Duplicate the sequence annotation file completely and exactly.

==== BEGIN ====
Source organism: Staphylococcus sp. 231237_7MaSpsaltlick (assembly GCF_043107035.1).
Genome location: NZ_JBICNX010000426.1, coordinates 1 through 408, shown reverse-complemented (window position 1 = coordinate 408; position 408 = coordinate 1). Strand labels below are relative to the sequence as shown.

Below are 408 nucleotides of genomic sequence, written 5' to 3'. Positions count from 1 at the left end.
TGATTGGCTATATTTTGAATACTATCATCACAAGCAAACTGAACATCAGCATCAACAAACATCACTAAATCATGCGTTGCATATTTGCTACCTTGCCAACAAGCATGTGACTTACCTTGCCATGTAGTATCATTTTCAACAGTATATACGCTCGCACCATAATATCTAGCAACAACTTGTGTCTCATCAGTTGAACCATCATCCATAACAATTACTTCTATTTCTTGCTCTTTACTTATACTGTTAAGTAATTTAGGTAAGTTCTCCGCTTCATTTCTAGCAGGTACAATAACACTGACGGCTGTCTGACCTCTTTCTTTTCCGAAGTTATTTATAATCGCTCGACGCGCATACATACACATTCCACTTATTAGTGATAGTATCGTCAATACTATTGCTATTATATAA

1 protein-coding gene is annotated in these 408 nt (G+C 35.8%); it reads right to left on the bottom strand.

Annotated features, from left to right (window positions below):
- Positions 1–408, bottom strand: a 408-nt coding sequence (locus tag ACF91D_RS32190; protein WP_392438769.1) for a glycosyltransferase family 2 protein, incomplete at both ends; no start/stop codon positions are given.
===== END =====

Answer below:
Source organism: Staphylococcus sp. 231237_7MaSpsaltlick (assembly GCF_043107035.1).
Genome location: NZ_JBICNX010000426.1, coordinates 1 through 408, shown reverse-complemented (window position 1 = coordinate 408; position 408 = coordinate 1). Strand labels below are relative to the sequence as shown.

Below are 408 nucleotides of genomic sequence, written 5' to 3'. Positions count from 1 at the left end.
TGATTGGCTATATTTTGAATACTATCATCACAAGCAAACTGAACATCAGCATCAACAAACATCACTAAATCATGCGTTGCATATTTGCTACCTTGCCAACAAGCATGTGACTTACCTTGCCATGTAGTATCATTTTCAACAGTATATACGCTCGCACCATAATATCTAGCAACAACTTGTGTCTCATCAGTTGAACCATCATCCATAACAATTACTTCTATTTCTTGCTCTTTACTTATACTGTTAAGTAATTTAGGTAAGTTCTCCGCTTCATTTCTAGCAGGTACAATAACACTGACGGCTGTCTGACCTCTTTCTTTTCCGAAGTTATTTATAATCGCTCGACGCGCATACATACACATTCCACTTATTAGTGATAGTATCGTCAATACTATTGCTATTATATAA

1 protein-coding gene is annotated in these 408 nt (G+C 35.8%); it reads right to left on the bottom strand.

Annotated features, from left to right (window positions below):
- Positions 1–408, bottom strand: a 408-nt coding sequence (locus tag ACF91D_RS32190; protein WP_392438769.1) for a glycosyltransferase family 2 protein, incomplete at both ends; no start/stop codon positions are given.